What is Grace?

We are so often told that grace is defined as “divine, unmerited favour” and this has almost become the catch cry of so many – that we don’t deserve grace, and it is from God, and it is his favour bestowed on us.  None of this is necessarily wrong, but it is not really complete either.

The Greek word translated as grace is the same word we get our words Charisma.  Charismatic comes from it, and it is sometimes translated as gift or giftedness.  We talk about someone being graceful and it carries the feeling of being beautiful in either form or function.

The word itself carries the idea of a gift.  As with any translation of a word, the word itself only carries the concept, and the context in which we find it determines the precise meaning.  For example, we use the word love in a lot of ways.  I love my wife.  I love coffee.  I love my dog.  I love my bible.  Each of those words love implies something different though.  I don’t love coffee in the same way as I love my wife.  I don’t love my dog in the same way I love coffee.  And I don’t love coffee in the same way I love my bible.  We recognize the different uses of the word by their context.

The word for grace, when translated as grace, means a gift from a superior to a lesser.  To show grace is different to showing mercy. Mercy means that you have the ability to bring a judgement of some kind and that you choose not to.  If you owe me money, and I show you mercy, I choose not to impose the judgement that says you must pay me (either now or perhaps at all).  Nor is grace forgiveness.  If I forgive the debt, then I do away with it.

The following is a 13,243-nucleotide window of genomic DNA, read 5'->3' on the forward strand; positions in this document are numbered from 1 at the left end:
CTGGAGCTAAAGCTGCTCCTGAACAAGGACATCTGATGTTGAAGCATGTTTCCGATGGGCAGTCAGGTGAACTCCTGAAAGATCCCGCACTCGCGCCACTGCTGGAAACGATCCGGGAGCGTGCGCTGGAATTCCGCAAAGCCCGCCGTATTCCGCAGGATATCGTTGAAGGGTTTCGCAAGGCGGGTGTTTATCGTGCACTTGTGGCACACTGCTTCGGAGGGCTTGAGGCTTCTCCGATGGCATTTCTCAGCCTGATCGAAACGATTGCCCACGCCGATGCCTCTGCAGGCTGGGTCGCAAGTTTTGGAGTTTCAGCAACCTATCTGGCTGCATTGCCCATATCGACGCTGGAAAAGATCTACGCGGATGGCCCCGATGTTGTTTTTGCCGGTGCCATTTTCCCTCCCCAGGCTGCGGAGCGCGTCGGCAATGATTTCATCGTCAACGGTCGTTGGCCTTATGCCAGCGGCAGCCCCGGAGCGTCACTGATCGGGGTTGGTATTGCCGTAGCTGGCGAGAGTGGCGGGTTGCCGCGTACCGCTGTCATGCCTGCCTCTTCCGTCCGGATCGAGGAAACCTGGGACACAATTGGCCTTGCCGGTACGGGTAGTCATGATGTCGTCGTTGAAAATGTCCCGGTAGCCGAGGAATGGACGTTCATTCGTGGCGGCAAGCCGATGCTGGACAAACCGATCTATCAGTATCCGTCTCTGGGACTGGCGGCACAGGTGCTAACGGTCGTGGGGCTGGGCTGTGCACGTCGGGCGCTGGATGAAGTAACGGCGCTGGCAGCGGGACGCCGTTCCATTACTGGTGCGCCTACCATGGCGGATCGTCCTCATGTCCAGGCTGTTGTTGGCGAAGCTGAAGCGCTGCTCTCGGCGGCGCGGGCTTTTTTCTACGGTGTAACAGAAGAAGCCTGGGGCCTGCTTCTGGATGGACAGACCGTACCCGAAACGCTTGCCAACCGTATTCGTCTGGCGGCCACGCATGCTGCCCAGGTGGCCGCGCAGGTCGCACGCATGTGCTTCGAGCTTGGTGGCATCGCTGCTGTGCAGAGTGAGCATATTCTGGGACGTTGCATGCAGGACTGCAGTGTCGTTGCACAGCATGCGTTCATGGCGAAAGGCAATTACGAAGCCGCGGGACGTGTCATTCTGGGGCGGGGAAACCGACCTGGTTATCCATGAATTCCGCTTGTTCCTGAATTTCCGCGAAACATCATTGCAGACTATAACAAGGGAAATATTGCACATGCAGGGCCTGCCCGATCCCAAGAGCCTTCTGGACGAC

Grace, by contrast, makes up the difference between the superior and the lesser.  If you owe me money and I show you grace, what it means is that I myself pay the debt that you owe – I make up the difference between what you have and what I am owed.  You cannot show grace if you are not in the position of superiority.  Literally, grace is ‘to make up the difference’ between the position of the superior and the position of the inferior.

My favourite image of grace is that of a father and a young child.  No father says to his one year old “little Jonny, you need to come up here so we can talk.”  He gets down on the floor – down on the level of the infant, so that they can communicate and he does so in the language of the infant.

And this is what God does for us in Jesus.  We (the inferior) could not reach him, so he (the superior) reaches down to us.  He makes up the difference between us and him so that we can know him.  We receive both his mercy – that he chooses not to impose the penalty for our sins – and his forgiveness – that he does away with them – but his grace is what allows us to know him.

There was a divide between us and God, and God reaches over it.